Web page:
(Even after a car hit my mother, she healed well. Thank goodness we soon found a doctor practiced enough at listening to seniors that he could interpret passive voice narratives meant to conceal health and/or safety concerns.)

(c) 2011 Christiana Lambert

(c) 2011 Christiana Lambert

Good morning! And, yes it is. Yesterday, no matter how the day progressed, I could not find any energy. What’s different today? Not a whole lot—that’s the crazy part. Do you suppose that our energy levels ebb and flow naturally but our controlling natures just refuse to accept that?

Of course, since my personal controlling nature doesn’t really want to accept that I’ve been thinking maybe I should get a Fitbit device that records the quality of my sleep and maybe the results would explain all about my inconsistent energy. Then I could say, “Ah ha! No wonder I felt tired.”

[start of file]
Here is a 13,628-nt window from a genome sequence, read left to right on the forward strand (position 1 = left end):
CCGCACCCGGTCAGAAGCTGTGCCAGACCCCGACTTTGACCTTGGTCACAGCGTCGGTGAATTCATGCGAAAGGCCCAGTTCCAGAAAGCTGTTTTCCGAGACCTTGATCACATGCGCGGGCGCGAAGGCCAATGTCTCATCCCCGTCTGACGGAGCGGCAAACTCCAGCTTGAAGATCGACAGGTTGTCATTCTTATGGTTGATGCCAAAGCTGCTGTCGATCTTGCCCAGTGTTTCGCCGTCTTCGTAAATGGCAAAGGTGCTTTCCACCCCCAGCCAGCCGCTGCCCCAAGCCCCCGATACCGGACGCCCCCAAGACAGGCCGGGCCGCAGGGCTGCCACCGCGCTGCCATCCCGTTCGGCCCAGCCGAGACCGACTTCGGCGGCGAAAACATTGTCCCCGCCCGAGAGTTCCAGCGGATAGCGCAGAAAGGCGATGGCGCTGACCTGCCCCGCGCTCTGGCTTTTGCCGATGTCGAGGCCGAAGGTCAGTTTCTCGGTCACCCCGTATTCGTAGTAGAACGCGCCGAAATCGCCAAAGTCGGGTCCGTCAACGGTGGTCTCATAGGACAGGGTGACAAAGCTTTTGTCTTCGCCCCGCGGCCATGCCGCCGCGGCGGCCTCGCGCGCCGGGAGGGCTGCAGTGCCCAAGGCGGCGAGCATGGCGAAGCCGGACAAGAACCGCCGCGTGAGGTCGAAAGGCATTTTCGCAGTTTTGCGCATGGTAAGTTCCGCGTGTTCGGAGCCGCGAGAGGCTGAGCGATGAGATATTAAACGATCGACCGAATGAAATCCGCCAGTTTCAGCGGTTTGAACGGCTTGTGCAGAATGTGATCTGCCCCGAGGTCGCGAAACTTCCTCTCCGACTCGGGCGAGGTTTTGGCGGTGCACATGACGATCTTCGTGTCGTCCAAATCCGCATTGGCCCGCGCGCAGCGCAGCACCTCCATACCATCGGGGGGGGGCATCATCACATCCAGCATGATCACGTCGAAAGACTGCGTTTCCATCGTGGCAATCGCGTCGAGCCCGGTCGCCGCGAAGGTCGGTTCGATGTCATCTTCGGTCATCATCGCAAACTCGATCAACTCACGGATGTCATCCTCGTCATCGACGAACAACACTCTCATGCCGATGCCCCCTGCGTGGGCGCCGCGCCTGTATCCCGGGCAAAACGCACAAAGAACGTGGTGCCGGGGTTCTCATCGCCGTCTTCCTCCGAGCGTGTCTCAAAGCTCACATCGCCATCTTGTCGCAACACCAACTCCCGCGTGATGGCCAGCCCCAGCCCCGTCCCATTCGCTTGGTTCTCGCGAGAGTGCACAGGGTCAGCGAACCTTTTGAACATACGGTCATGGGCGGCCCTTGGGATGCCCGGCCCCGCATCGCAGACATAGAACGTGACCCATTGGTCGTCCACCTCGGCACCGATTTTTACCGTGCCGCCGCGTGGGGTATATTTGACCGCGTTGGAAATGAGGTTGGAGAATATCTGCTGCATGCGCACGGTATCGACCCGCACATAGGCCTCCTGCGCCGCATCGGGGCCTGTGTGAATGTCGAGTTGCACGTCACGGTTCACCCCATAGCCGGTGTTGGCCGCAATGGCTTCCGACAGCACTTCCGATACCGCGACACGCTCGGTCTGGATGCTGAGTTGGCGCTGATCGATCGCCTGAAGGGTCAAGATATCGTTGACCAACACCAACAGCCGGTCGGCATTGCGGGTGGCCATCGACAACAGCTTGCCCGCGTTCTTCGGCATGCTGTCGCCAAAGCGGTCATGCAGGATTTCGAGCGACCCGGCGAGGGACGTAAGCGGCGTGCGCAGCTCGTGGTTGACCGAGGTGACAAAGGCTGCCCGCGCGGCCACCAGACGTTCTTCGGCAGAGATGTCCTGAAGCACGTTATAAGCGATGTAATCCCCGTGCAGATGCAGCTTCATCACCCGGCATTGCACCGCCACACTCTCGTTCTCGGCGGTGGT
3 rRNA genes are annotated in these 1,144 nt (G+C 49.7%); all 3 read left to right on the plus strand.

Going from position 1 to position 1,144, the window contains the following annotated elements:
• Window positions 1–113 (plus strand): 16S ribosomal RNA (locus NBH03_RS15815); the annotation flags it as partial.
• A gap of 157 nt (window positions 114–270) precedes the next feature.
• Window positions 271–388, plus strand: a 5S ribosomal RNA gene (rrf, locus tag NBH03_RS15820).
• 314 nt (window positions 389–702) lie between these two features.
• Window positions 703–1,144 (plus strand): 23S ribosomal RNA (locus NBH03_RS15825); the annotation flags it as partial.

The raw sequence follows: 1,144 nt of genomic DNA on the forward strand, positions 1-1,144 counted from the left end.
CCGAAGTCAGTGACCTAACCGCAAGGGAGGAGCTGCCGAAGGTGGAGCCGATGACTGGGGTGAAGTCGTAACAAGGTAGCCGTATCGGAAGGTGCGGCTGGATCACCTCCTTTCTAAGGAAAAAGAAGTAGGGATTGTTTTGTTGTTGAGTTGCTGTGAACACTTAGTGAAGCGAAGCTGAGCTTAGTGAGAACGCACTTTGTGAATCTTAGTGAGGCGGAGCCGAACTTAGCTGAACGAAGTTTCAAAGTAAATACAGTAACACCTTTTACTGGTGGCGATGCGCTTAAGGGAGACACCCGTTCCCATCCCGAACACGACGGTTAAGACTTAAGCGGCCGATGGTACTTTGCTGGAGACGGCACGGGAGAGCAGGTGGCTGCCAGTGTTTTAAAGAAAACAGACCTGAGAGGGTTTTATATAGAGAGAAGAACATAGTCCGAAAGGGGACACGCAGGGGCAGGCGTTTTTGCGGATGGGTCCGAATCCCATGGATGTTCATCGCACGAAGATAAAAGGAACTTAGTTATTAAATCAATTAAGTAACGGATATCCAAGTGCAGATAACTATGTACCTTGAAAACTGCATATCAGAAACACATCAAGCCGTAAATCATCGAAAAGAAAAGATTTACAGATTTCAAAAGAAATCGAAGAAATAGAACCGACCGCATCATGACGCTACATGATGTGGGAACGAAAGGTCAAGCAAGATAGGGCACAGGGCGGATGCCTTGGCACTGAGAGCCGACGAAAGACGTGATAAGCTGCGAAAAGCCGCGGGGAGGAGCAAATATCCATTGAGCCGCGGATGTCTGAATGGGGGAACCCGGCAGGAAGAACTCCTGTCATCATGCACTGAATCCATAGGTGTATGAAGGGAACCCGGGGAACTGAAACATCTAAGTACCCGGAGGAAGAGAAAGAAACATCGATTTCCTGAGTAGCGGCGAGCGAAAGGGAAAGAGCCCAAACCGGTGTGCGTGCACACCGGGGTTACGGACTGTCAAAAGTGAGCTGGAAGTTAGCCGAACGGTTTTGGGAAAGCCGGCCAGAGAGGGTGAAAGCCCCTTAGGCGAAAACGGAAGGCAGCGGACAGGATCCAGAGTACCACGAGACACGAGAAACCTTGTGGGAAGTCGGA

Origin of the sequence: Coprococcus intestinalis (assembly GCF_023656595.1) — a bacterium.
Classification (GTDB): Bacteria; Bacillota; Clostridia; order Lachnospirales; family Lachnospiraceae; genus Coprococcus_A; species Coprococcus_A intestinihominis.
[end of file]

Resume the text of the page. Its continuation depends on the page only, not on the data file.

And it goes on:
Or not, right?

Yesterday, neither my brain nor my body had any desire to do anything. Was neither depressed nor distressed so I thought if I would just get up and move to a new space, my perspective would change enough so that I could get myself going. However, despite this strategy and its frequent application, I could only manage to putter at best. Was the sort of day when I needed non-negotiable activities on my agenda but, unfortunately, had very few of those scheduled.

It wasn’t the prospect of an open day that did me in—it was who I was that day and how I felt that slowed me down so much. I tried to write, really I did. I was certain that if I went outside and moved a little and focused on some minor gardening tasks that the change of location and activity would get either my brain or my body to sharpen and move forward. But no, after said gardening tasks, I went back to a torpor in which I could not even write about something as minor as those gardening tasks.